It is interesting to compare the constructs investigated in the couples and family contexts. The areas of affective communication and conflict resolution are almost identical in conceptualization, behavioral criteria and importance in the spouse–spouse and par-ent–child communication domains. However, three other rather sharply defined constructs in the parent–child literature are not fully represented in the spouse–spouse literature: communication deviance (CD), emotional overinvolvement and coercive process. In the cognitive realm, the CD construct (unclear, amorphous, or fragmented communication) has been investigated primarily among schizophrenic patients and their parents; comparable work has not been done with couples. The more general construct of communication has been explored with marital couples, with no theoretical link to thought disorder and schizophrenia.
Coercive processes – the shaping of the behavior of parents by negative behavior on the part of the child – is similar to nega-tive escalation in couples. Although not yet investigated in cou-ples, it is quite conceivable that one spouse could effectively uti-lize a coercive process with the other spouse. Overinvolvement, which has been explored in the parent–child literature, may have a related domain in the marital literature, specifically, structure. Indeed, the over involvement construct has been seen as most relevant with children and parents and has little predictive utility in adult couple samples. However, it seems that the concept of structure, with the issues of leadership, dominance and submis-sion, and distribution of functions, is an area that needs further exploration in reference to both couples and the entire family.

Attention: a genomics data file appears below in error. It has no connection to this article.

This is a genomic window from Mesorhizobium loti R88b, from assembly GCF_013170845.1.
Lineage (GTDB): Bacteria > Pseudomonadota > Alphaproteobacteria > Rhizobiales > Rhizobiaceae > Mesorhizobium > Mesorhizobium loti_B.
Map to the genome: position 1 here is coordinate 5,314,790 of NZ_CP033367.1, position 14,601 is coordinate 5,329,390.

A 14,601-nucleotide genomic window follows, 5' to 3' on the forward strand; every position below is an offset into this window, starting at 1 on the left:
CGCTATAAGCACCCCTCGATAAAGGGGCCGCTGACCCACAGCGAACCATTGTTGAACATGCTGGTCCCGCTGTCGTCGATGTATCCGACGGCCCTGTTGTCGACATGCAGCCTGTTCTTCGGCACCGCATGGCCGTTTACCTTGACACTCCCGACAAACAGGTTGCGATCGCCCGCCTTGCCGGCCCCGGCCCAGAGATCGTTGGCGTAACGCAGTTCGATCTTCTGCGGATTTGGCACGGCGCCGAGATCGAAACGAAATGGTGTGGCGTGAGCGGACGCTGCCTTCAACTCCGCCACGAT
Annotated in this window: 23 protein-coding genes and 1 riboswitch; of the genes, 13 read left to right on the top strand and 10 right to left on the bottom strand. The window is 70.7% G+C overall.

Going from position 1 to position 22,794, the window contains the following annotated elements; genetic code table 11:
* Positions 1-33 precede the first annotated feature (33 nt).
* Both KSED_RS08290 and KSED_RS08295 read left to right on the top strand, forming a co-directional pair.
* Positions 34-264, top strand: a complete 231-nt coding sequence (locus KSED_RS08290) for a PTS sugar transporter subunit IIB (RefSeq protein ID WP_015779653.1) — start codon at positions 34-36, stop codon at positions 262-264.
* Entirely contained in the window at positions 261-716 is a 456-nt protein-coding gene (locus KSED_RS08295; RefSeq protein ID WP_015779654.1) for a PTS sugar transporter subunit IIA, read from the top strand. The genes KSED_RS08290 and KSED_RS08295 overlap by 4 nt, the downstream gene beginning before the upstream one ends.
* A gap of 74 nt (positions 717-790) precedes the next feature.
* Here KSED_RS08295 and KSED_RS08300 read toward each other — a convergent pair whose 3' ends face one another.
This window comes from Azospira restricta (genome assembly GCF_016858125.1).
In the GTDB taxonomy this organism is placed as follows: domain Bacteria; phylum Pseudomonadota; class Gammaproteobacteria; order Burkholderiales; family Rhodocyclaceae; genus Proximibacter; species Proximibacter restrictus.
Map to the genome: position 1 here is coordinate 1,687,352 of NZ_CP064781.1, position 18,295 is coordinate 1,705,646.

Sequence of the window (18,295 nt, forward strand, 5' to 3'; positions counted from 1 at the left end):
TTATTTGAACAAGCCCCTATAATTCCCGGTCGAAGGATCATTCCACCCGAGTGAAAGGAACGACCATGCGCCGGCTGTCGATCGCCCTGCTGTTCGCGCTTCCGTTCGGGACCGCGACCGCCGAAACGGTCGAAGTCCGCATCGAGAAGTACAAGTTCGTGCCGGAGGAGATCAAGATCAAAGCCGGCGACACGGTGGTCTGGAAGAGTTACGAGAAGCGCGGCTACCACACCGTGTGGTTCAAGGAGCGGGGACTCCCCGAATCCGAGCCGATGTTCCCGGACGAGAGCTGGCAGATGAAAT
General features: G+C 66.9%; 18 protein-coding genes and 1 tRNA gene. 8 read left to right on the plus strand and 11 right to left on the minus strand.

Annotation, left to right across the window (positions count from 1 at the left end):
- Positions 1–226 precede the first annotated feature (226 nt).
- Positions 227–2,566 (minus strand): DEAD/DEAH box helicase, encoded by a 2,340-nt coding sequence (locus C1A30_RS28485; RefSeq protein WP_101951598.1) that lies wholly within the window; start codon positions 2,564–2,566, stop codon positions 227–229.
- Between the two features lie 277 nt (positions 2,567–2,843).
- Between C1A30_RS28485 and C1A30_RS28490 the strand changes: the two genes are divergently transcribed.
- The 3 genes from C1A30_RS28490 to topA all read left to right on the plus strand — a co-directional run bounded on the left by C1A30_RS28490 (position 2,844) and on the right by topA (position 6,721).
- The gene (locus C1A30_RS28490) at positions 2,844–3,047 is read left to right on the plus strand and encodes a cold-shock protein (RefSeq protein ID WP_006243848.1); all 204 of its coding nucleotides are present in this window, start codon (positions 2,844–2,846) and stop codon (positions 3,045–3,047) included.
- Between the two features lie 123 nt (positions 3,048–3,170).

For a marriage or family to function as a unit requires leadership and distribution of functions. Leadership, dominance and power distribution can all have a profound effect on the quality of inter-action satisfaction and on adequate functioning of both couples and families, both in ordinary and in stressful circumstances.
Dominance as measured by verbal frequency has not distin-guished functional and dysfunctional families. When one spouse is depressed, the power distribution is not always as theoretically hypothesized (i.e., depressed spouse submissive to dominance of the nondepressed partner). Contrary to expectation, depressed patients produce substantial control-oriented communication with their spouses during an acute depressed episode. Introversion and interpersonal dependency may reflect enduring abnormalities in the functioning of individuals with remitted depression.